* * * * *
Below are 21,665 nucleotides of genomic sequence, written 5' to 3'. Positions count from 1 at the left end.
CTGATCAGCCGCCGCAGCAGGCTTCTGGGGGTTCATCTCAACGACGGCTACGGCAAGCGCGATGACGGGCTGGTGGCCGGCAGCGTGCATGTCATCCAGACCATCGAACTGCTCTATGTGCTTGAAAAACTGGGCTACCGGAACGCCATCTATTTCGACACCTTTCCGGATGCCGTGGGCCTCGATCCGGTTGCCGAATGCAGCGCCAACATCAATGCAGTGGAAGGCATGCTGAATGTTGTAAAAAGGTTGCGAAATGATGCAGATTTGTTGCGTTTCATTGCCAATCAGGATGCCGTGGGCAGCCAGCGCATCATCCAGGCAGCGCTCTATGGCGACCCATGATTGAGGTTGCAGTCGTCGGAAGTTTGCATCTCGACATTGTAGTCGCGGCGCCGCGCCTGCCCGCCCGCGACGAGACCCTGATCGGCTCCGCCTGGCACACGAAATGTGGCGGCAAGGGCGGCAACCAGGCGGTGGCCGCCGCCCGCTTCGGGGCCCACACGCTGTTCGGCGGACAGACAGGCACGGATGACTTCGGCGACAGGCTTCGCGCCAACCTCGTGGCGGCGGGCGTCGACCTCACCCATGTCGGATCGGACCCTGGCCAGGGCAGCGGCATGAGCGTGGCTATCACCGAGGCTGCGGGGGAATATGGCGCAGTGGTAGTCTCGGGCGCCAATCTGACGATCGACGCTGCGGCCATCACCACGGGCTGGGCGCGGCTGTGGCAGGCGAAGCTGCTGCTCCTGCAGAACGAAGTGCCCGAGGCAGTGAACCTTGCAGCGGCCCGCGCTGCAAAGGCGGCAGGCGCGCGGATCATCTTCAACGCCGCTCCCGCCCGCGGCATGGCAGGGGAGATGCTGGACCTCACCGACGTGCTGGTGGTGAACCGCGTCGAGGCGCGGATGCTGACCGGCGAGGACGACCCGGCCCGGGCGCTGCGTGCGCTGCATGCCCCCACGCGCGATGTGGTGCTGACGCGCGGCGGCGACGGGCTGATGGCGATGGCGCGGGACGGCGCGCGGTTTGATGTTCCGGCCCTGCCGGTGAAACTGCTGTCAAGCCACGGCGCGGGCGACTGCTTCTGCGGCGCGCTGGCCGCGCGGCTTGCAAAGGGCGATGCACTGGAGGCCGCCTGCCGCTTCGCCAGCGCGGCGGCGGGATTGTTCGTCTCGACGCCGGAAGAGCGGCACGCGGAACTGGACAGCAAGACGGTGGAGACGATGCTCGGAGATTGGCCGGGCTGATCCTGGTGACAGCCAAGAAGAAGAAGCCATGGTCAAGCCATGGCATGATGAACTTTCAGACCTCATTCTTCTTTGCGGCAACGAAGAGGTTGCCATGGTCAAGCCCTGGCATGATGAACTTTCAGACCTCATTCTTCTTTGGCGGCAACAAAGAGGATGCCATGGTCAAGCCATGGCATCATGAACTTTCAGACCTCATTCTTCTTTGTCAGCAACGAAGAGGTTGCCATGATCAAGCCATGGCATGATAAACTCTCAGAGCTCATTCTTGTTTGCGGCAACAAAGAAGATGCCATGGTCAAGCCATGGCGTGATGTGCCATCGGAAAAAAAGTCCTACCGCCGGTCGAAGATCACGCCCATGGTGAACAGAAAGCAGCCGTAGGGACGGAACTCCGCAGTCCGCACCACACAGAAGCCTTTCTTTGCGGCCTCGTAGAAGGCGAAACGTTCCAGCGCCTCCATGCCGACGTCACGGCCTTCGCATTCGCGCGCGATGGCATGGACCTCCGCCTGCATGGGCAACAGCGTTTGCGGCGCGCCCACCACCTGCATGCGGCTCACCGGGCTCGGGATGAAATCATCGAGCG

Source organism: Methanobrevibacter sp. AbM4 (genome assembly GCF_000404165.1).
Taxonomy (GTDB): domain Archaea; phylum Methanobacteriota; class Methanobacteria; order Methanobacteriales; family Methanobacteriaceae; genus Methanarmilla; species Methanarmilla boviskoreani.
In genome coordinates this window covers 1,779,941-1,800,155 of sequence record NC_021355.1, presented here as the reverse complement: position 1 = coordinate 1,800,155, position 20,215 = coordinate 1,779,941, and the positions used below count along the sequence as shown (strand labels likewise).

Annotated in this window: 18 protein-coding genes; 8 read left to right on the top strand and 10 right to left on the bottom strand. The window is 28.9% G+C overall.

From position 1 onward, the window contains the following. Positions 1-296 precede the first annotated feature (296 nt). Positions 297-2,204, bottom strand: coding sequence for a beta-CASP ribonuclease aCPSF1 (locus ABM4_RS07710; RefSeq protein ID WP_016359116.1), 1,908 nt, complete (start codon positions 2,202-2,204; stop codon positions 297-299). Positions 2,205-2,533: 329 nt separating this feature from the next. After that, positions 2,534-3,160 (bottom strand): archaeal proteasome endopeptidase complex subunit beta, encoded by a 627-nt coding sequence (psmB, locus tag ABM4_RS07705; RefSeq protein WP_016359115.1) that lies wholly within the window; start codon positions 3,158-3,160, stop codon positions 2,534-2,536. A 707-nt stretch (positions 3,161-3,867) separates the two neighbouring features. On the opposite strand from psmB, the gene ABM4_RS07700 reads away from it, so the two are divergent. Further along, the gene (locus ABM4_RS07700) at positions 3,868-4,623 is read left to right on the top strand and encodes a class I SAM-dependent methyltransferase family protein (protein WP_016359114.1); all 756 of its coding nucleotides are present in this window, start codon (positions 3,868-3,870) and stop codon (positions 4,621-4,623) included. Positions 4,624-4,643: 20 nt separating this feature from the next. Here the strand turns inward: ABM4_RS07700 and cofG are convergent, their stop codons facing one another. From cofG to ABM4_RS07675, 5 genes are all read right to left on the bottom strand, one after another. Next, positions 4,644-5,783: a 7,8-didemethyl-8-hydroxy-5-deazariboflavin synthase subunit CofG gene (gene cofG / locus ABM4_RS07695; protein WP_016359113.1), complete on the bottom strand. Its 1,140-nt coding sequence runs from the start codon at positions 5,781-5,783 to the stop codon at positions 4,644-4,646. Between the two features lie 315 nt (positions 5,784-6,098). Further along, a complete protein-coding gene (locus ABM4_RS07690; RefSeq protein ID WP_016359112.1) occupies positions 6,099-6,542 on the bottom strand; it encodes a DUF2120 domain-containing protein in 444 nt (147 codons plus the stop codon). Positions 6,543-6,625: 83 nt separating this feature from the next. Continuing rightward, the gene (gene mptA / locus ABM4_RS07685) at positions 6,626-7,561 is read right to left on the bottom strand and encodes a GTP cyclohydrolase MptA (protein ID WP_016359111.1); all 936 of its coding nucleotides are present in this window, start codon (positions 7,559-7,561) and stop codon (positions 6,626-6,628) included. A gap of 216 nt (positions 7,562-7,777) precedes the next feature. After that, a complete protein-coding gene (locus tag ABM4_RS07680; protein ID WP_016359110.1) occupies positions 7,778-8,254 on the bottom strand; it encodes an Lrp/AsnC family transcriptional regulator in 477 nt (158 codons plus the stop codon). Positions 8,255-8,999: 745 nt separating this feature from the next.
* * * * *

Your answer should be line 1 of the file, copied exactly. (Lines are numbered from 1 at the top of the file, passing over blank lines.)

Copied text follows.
Below are 21,665 nucleotides of genomic sequence, written 5' to 3'. Positions count from 1 at the left end.